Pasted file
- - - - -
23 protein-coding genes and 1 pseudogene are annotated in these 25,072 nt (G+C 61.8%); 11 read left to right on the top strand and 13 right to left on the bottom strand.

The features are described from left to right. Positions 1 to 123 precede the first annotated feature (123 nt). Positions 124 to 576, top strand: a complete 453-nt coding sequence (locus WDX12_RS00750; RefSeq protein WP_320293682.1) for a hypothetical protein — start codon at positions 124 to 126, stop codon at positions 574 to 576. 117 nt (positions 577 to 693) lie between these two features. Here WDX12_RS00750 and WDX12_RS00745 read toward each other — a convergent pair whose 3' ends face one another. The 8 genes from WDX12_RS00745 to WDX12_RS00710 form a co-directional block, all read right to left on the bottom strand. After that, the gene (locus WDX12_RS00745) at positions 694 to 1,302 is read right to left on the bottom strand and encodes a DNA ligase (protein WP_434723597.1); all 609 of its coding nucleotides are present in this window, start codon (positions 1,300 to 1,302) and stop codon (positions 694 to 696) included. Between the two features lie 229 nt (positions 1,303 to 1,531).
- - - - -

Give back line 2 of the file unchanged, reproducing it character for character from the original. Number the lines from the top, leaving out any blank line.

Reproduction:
The features are described from left to right. Positions 1 to 123 precede the first annotated feature (123 nt). Positions 124 to 576, top strand: a complete 453-nt coding sequence (locus WDX12_RS00750; RefSeq protein WP_320293682.1) for a hypothetical protein — start codon at positions 124 to 126, stop codon at positions 574 to 576. 117 nt (positions 577 to 693) lie between these two features. Here WDX12_RS00750 and WDX12_RS00745 read toward each other — a convergent pair whose 3' ends face one another. The 8 genes from WDX12_RS00745 to WDX12_RS00710 form a co-directional block, all read right to left on the bottom strand. After that, the gene (locus WDX12_RS00745) at positions 694 to 1,302 is read right to left on the bottom strand and encodes a DNA ligase (protein WP_434723597.1); all 609 of its coding nucleotides are present in this window, start codon (positions 1,300 to 1,302) and stop codon (positions 694 to 696) included. Between the two features lie 229 nt (positions 1,303 to 1,531).